The Texas High School Dropout Problem

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The 2007-08 graduating class started with more than 370,000 students — and ended with about 237,000, or 64 percent. Not all students dropped out. Some left Texas public school and graduated elsewhere. Researchers argue over how to measure the dropout rate, but they agree on this point: It's way too high, and disproportionately high for Hispanic and black students.
The 2007-08 graduating class started with more than 370,000 students — and ended with about 237,000, or 64 percent. Not all students dropped out. Some left Texas public school and graduated elsewhere. Researchers argue over how to measure the dropout rate, but they agree on this point: It's way too high, and disproportionately high for Hispanic and black students.

Two decades ago, Cristina Reyes’ husband left her with two sons and little income to support them. As her boys entered high school, she struggled to balance parenting with a low-wage job in downtown Houston. And she felt helpless as they began the slide toward dropping out.

When their troubles started in middle school, she found an afterschool fine arts and tutoring program, helping clean the building in trade for the tuition she couldn’t afford. Still, neither son would graduate — one left just a credit short of graduation. Both were bright; but both needed more attention than she could provide.

“They had a lot of hurt,” she said.

After Reyes remarried and stabilized her family life, her four younger children, now aged 16 to 24, flourished in school by comparison. Three graduated. The youngest remains in school, doing well.

The story of Reyes’ six children — that a third of them dropped out — plays out all across Texas, many experts believe. The U.S. Department of Education puts the Texas graduation rate at 71.9 percent — ranking the state 36th nationally. That would put the dropout population for each year’s graduating class at roughly 130,000 — or about the size of McAllen. Another estimate, using a formula called the Cumulative Promotion Index, indicates only 64.5 percent graduate in four years.

 

The Texas Education Agency has come under fire for releasing much lower estimates. The number TEA most commonly cites, a “completion rate,” is 88 percent.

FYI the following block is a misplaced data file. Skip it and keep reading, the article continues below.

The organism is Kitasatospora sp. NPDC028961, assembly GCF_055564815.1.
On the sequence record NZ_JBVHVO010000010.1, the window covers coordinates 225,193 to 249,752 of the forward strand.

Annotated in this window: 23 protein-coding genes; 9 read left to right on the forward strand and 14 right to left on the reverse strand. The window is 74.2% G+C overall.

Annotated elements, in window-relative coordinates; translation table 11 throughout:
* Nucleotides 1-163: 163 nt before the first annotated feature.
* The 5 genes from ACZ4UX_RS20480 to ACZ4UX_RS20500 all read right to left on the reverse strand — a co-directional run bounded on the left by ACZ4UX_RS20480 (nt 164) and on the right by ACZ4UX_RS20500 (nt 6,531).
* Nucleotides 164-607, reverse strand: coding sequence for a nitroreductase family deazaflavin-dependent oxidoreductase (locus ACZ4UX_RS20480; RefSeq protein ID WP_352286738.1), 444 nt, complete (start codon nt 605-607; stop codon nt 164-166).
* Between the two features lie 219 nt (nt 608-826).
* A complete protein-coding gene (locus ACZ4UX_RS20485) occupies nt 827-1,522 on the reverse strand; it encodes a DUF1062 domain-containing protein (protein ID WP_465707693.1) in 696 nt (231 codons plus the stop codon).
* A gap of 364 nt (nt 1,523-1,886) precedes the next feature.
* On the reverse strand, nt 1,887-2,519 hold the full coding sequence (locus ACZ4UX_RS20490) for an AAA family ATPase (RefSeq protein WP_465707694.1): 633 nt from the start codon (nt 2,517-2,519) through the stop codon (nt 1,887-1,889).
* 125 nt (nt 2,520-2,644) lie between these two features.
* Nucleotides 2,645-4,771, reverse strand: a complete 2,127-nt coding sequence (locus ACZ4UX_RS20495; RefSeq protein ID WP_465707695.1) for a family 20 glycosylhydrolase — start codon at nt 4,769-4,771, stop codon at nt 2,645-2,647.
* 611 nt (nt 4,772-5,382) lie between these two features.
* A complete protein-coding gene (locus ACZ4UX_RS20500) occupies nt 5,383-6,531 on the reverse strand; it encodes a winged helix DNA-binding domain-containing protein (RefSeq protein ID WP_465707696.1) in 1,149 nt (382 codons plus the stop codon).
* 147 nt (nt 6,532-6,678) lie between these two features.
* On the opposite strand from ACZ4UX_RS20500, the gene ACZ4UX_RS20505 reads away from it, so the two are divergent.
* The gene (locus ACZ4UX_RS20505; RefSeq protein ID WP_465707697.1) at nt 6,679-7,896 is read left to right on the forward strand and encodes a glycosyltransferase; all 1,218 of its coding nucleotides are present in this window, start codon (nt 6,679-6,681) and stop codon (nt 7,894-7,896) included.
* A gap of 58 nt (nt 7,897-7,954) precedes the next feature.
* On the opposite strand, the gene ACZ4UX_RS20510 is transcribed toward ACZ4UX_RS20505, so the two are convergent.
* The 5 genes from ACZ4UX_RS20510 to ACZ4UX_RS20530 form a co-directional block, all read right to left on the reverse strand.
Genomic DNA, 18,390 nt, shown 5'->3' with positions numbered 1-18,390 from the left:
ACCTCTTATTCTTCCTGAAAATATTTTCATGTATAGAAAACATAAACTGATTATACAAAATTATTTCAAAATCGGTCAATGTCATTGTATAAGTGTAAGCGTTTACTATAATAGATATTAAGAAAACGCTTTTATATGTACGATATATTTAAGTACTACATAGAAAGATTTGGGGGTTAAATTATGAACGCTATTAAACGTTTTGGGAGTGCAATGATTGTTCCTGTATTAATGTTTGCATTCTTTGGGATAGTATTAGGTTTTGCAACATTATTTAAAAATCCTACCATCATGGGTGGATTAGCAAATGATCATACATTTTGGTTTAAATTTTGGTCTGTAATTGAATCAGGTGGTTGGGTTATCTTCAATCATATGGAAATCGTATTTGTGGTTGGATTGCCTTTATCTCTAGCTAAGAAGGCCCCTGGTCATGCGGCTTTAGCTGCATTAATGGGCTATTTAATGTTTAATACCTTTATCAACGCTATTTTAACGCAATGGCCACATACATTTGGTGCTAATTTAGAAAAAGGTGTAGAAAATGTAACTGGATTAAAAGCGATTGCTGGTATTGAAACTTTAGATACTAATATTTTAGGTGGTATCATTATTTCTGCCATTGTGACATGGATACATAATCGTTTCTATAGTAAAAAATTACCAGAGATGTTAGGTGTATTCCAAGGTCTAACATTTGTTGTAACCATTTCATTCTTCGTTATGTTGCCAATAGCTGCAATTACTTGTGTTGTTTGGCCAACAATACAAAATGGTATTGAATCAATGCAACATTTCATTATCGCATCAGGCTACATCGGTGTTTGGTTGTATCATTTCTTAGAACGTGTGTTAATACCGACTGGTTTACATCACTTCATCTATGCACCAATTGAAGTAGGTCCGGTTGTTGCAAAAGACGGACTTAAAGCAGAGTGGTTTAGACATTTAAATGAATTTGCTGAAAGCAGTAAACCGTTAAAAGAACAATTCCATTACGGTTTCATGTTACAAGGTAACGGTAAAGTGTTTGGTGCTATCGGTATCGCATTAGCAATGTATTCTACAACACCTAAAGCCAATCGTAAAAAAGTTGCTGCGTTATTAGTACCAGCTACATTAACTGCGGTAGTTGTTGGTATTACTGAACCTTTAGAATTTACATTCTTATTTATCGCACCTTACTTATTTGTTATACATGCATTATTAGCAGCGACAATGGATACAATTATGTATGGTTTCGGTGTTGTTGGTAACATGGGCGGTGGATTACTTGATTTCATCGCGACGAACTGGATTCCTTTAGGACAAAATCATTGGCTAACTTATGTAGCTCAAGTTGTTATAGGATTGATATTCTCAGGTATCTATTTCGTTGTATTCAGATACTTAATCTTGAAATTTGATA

“No one outside of that building believes that 12 percent number,” says Bill Hammond, president of the Texas Association of Business, referring to the inverse of the state rate.

Beyond the numbers

Hammond’s organization is part of an emerging nonpartisan coalition formed to bring attention to the dropout crisis — one that could grow far worse as the state’s public school population swells with immigrants and the poor, as the consensus of demographers predicts. Hammond has resuscitated a coalition that previously worked on immigration, between the TAB, the Mexican American Legal Defense and Educational Fund (MALDEF), the League of United Latin American Citizens (LULAC), the Center for Public Policy Priorities (CPPP) and others. They group seeks to push for a “simplified, accurate” dropout rate, according to a joint press release.

Others see the ongoing battle over statistics — which has been fought many times before, to no resolution — as an irrelevant distraction from the task of unifying education, government and business leaders behind a comprehensive strategy befitting the urgent nature of the problem. The quibbling over statistics, after all, plays out against a backdrop of tens of thousands of teenagers taking the path to poverty every year.

Rep. Scott Hochberg, D-Houston, who represents an impoverished southwest Houston district where the dropout problem is both stratospheric and impossible to quantify, has watched several rounds of dropout debates with dismay.

“I represent a district that has 80 percent renters, 70 percent of people speaking a first language other than English, where there’s a high school with 42 languages and 40 percent turnover of the student body every year — now tell me how you plan to calculate the dropout rate,” he said. “I will stipulate that it’s too big — let’s just start there. I wish we fought over solutions as much as we fight over the number.”

The latest study of the state’s dropouts, from the Bush School of Government and Public Service at Texas A&M University, went beyond figuring dropout rates to quantifying the debilitating consequences, both for individuals and the Texas economy.

 

The small picture: A high school dropout will likely make poverty-level wages of about $14,500 yearly — about $7,000 less than a graduate with no college, a gap likely to remain or widen over time.

The big picture: dropouts subtracted between $5 and $9 billion annually from the gross state product of about $1.2 trillion, according to the study, which examined probabilities of employment, wages and government aid received, calculating the economic chasm between those who graduate and those who don’t.

As for the elusive drop out rate: “We know with certainty that it’s somewhere between really, really big and terrifyingly big,” said Jason Sabo, Senior Vice President for the United Way of Texas, which sponsored the Bush School report.

“This school?!”

Some school principals seemed equally puzzled by state dropout statistics attributed to their schools. TEA lists H. Grady Spruce High School in southeast Dallas as having a 12 percent “event” dropout rate — counting only the students who leave in one school year rather than over a four-year stretch.